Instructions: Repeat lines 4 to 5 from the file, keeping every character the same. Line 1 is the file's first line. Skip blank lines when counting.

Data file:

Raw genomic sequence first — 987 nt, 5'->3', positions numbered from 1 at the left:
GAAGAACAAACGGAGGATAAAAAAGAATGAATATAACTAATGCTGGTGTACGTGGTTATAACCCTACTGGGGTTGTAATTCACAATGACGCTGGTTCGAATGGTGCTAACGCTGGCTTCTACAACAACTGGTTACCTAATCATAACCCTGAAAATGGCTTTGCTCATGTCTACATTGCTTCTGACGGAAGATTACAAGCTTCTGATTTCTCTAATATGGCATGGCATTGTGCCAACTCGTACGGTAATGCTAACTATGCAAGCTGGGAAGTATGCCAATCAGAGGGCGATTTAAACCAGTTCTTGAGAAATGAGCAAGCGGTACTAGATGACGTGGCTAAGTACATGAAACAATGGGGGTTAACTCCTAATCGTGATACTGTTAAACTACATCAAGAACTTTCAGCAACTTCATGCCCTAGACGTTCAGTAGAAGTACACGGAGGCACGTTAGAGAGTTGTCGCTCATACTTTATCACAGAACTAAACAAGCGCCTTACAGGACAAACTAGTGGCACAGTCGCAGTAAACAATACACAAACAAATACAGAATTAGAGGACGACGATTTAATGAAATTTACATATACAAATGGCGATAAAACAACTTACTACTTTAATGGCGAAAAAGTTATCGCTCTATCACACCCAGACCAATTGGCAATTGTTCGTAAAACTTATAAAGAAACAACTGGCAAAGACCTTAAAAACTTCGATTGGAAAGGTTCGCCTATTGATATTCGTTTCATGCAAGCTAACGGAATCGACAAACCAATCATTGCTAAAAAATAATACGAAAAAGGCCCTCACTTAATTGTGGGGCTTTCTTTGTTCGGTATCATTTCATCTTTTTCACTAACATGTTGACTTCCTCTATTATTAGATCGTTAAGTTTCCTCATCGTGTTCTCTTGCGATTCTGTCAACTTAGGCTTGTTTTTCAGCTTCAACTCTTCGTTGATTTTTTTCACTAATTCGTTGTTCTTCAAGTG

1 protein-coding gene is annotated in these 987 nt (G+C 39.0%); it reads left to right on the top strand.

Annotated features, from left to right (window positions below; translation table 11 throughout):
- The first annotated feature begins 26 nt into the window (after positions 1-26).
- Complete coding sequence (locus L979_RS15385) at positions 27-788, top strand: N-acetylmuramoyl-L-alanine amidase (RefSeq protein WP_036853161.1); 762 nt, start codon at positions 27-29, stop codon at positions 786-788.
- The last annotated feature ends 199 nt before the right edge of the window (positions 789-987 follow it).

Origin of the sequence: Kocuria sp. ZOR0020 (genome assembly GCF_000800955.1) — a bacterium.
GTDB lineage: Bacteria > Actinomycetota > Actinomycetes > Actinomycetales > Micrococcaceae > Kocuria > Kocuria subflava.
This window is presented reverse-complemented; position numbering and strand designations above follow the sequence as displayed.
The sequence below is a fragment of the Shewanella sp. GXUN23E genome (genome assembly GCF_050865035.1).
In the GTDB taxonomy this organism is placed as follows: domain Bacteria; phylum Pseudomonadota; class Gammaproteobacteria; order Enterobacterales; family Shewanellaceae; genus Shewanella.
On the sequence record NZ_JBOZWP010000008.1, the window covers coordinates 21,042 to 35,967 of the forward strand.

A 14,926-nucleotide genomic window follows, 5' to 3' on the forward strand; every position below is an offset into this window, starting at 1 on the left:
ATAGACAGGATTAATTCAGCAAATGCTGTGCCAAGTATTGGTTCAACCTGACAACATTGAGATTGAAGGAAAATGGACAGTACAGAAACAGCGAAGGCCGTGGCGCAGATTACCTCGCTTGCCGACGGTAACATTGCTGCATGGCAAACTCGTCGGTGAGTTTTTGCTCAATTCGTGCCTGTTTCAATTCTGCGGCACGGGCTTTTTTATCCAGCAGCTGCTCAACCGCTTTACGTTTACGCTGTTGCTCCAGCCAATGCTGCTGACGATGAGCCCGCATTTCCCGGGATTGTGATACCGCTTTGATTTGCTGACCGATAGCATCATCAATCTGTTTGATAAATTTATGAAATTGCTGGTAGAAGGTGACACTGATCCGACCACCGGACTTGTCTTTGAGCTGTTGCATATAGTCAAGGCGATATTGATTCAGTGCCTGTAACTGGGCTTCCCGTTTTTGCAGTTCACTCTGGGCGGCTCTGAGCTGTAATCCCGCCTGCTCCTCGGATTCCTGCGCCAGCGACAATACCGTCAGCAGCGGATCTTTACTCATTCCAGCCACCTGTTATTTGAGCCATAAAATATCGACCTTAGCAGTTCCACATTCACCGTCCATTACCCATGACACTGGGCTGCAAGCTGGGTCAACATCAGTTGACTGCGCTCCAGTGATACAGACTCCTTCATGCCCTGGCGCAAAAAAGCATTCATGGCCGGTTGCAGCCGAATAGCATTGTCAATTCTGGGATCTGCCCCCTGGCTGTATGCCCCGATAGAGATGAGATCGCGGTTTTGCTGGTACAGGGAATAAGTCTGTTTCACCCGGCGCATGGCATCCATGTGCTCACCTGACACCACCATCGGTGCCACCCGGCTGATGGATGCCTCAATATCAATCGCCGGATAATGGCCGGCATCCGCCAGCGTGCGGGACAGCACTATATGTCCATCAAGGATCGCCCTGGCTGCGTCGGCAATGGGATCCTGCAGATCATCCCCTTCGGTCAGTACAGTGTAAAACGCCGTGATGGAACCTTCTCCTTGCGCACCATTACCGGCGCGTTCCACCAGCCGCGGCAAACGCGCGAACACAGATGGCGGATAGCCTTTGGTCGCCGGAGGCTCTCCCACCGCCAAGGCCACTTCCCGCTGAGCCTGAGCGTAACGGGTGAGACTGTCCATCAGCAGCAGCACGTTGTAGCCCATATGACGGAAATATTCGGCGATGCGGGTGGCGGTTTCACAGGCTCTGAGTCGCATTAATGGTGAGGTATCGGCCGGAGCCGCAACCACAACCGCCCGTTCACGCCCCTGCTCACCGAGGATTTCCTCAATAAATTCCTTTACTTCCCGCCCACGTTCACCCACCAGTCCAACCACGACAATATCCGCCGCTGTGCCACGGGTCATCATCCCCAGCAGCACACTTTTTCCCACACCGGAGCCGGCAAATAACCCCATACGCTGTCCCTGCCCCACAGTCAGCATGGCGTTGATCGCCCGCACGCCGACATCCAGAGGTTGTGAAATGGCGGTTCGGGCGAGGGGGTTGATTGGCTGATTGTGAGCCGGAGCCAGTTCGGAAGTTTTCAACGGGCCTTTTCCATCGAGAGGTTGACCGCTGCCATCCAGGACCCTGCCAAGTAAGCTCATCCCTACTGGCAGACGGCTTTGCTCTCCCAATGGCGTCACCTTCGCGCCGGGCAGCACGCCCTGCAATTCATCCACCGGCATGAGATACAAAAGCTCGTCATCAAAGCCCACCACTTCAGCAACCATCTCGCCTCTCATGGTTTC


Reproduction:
Annotated features, from left to right (window positions below; translation table 11 throughout):
- The first annotated feature begins 26 nt into the window (after positions 1-26).